Watching a longbow shooter at work, one would think he does not actually sight his bow. He does, but not with a device. He sights his bow by knowing several things almost intuitively: the range, the arc of the arrow to get to that range, the size of the target and the relationship of all the variables. All of us have some facility at this kind of aiming. If we toss a rock at a tin can forty feet away we will be close most of the time, even though the rock pitched is ill-shaped and uneven, varying in weight from other stones we might pitch right after it.
We don’t have any sights on that rock but know fairly well how to launch it because we have a feeling for how much power it will take to reach the target, how much arc, how large the target is and the relationship of all these things. Longbows don’t normally wear sights because this instinctive type of shooting style is employed with them.
They say Hill looked at the point of his arrow and the gap it made with the target, above or below it. This may be, and I have no way of knowing how true it is, but I would bet a dollar to a gumdrop that Hill felt his way to the target using the instinctive principles we all have facility for when we practice.
Purists that they are, Ekin and Schulz have studied the bow type they like so well and compared it with the more elaborate fashions on the market today. Their witnessed findings interested me, as I think they will the reader. First, actual performance of the Hill-type laminated bamboo fiberglass bow is up with other types of instruments.
“When we get bow orders, the customer always seems to ask for something ten pounds heavier than his present recurve ‘so it will shoot with it'” say’s Schulz “I don’t know why. Usually I will write back and suggest that he buy a bow of the same weight because the longbow shoots right with the other types.”
Schulz is especially upset when people tell him that compounds will shoot fifty percent faster than his stick bows. At one meet, a bow company had a chronograph set up and Schulz shot his personal longbow against a compound. The compound won, by three foot-seconds of speed.
“Now, that is hardly fifty percent,” Schulz chuckled. Both bows were about the same weight and the same arrows were shot. Of course, a compound can use light spined arrows in many cases and then it will gain in the velocity domain, but even then a full fifty percent will seldom be the case.
On hunts or wherever archers gather, Schulz and Ekin are willing to put their Hill bows up against the recurves and compounds that are present, and so far they have not been embarrassed by the performance of the so-called old-fashioned longbow. Shooting for cast distance, they outranged many a modern factory recurve in the presence of other archers. Difference of opinion makes not only the horse race, but also the existence of different styles and types of equipment, of course. But I did learn that thinking of the longbow of today as that lemonwood stick of yesteryear is a mistake.
Schulz went on to explain that the biggest problem he had in bow orders was the tendency for archers to overtax themselves in bow pull. Par of this, he felt, was the old wives’ tale about the longbow having to weigh more to perform well. I suspect, too, that when we order a Hill bow we have an image of the master in our minds and we are somewhat ashamed to say “Send me a fifty-five pounder” when Howard used an eighty-five in his backyard for practice.
Hill reasoned that he could gain speed, thus having to worry less about arrows varying widely from his line of sight,and also gain penetration by learning to draw heavy pulls. He was, of course, right. He also worked his way up to those big bows of one hundred and more pounds. He did not start with them. Hill was a powerful man. With several onlookers he strung a one hundred-pound bow while sitting in a chair. He was about 60 years old at the time.
As archers, we have to first of all be honest with ourselves when it comes to bow weight, and we have to acknowledge the fact that we are not sissies just because our bows don’t pull ninety pounds. But I’m guilty. Having made it to seventy pounds I figured I would go one step further and try the thrill of whistling arrows out of an eighty. I was whistling alright, but not arrows. The whistle was a “whew!” as I strained back on the string. After using up two full tubes of liniment on my sore muscles, I dropped back to the seventy.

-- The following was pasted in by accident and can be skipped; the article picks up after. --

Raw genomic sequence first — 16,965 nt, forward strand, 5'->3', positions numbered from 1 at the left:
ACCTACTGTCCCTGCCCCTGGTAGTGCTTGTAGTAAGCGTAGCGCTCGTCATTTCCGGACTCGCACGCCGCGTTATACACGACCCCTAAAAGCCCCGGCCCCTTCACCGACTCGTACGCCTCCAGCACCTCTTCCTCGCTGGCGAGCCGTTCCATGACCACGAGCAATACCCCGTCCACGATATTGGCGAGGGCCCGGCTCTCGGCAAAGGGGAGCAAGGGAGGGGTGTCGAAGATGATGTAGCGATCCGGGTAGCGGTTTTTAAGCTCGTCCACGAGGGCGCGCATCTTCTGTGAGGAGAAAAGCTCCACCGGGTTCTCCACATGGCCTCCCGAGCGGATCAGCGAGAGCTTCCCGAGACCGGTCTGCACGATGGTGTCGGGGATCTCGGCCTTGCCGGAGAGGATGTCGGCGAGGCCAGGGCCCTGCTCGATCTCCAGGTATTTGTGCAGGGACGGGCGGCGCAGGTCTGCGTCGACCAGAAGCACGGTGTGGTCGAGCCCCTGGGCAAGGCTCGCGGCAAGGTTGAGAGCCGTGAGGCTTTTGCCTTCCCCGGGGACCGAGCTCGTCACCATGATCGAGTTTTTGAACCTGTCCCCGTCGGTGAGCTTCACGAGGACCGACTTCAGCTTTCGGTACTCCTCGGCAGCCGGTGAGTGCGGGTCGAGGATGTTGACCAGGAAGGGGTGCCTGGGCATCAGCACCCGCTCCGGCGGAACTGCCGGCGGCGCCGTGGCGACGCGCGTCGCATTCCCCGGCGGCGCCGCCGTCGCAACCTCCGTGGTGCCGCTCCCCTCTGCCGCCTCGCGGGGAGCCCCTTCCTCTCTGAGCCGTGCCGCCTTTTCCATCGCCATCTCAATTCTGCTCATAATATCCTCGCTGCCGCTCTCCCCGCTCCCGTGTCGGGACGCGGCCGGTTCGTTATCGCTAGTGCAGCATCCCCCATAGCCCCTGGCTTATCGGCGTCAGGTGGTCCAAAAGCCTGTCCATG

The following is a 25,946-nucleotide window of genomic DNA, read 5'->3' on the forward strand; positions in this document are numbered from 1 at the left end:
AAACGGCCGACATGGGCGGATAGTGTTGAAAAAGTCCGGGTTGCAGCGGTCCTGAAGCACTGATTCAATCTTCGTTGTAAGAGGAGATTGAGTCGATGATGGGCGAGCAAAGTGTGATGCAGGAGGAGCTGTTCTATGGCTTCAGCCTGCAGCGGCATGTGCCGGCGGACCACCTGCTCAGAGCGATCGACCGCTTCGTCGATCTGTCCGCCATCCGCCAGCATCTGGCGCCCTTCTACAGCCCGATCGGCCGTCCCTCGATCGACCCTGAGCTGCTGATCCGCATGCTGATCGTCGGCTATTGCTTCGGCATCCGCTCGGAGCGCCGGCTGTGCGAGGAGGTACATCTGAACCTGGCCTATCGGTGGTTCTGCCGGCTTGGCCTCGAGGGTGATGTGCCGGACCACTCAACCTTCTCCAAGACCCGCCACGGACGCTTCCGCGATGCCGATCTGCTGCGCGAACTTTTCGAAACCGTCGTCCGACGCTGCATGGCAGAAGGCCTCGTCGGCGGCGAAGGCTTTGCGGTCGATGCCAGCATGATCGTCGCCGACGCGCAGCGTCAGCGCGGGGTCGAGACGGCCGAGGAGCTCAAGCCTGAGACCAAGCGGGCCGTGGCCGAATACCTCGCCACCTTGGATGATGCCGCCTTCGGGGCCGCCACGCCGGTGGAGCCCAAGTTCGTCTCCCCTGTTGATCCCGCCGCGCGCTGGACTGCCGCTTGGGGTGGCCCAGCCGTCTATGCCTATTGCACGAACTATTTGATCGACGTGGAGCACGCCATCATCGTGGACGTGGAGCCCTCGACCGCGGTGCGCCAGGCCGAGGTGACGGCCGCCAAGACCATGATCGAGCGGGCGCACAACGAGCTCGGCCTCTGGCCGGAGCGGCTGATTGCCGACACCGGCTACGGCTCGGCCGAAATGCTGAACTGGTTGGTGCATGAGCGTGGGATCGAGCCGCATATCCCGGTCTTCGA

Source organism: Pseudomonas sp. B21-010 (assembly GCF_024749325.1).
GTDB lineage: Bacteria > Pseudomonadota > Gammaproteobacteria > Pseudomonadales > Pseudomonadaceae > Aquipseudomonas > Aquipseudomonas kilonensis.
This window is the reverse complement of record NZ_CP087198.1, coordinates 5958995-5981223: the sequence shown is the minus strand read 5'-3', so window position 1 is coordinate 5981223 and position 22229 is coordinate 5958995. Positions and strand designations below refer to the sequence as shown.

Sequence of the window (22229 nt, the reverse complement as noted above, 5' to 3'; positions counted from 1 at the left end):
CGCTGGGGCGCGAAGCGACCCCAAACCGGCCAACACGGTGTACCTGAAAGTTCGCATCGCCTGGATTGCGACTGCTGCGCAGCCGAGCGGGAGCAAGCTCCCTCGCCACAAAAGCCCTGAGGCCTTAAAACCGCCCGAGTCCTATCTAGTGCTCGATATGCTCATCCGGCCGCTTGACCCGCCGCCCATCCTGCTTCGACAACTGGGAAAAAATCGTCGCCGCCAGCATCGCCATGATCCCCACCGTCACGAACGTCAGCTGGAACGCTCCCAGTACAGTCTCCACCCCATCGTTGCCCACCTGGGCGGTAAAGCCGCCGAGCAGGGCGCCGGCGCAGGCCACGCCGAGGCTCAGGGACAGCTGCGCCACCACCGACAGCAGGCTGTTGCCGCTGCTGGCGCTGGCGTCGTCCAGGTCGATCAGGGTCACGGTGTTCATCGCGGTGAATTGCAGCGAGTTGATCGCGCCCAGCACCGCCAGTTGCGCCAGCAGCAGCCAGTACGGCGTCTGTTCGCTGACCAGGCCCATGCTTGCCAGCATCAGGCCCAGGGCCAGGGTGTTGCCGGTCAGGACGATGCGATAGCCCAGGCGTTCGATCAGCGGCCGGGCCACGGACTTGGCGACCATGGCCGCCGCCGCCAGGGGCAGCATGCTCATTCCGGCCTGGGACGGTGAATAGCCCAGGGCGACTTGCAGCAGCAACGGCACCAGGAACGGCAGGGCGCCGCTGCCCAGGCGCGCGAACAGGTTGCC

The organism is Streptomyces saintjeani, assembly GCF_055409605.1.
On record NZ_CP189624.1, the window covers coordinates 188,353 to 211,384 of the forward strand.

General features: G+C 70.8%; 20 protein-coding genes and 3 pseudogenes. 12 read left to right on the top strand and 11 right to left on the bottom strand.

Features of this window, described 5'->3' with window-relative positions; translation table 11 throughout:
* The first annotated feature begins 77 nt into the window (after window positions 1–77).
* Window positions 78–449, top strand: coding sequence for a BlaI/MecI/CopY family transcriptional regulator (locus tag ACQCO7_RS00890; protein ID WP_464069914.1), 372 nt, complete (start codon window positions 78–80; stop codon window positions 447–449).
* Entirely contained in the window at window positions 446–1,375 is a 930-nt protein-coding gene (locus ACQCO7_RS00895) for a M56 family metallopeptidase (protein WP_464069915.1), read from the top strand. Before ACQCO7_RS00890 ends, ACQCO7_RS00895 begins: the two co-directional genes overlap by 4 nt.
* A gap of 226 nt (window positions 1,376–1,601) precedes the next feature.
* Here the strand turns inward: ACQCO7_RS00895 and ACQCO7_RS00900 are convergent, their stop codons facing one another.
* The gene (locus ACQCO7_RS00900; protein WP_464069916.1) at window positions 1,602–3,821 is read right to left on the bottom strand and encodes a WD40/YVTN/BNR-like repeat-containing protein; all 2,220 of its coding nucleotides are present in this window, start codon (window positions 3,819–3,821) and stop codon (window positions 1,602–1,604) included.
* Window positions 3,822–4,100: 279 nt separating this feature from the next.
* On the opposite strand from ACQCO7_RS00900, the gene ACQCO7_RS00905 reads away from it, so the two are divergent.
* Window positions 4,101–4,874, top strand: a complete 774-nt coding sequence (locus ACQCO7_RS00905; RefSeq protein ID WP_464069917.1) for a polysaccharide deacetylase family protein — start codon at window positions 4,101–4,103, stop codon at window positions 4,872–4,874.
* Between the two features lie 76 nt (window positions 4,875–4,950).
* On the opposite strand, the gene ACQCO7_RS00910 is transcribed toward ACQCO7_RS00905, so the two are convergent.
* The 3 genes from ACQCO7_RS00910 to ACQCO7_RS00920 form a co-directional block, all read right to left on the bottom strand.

There is a current trend to return to traditional archery and the equipment that goes with it, while at the same time compound bow sales soar and new models appear, it seems, weekly. I like the trend. It makes sense to me. We should have the choice of equipment, and we should be able to expand our tackle so that we have several kinds if we want to. I have a good rifle, but it doesn’t mean that I am going to throw my shotgun away. They compliment each other and serve at different capacities.
Besides, the argument of longbow versus recurve versus compound is mostly academic in the first place and is something akin to comparing bananas and apples which are both fruit, but that is where the comparison ends – shape, texture and constitution being vastly different. The same holds true for the bow types, and Howard Hill knew it. Sure, the longbow was for him. He loved the simplicity and the high performing stability, but he also said, “No matter what kind of bow you shoot, no matter whether you shoot freestyle or barebow, if you are shooting with a bow and arrow I am with you.”
As for the scientific arguments that underrate the longbow and take two reams of graph paper, a calculator and twenty formulae to decipher, well, remember that scientifically the bumblebee cannot in any way manage to fly. His mass is too great for the wing surface and his muscle structure too limited. Please, though, don’t tell the bee. He doesn’t know he can’t fly and it might prove a hell of a disappointment for him to find out.
Schulz and his son John clamp a bow that has been glued. The laminations are bamboo and glass
The longbow is a worthy addition to the tackle of the modern archer. In a world of supersonic flight and computerized living, it is refreshing to handle a tool basic and simple, and that is the longbow. It’s somewhat refined today with modern cements bonding split bamboo to risers of bubinga and rosewood, but traditional in form all the same.
While a spaceship scoops a cup of Martian soil with its metallic hand, depositing the dust into a scientific chamber for analyses, some of us are taking a few moments out of a busy schedule to propel feathered shafts from a bent stick the way our forbears did in times past, and maybe that is what recreation is all about <—–<<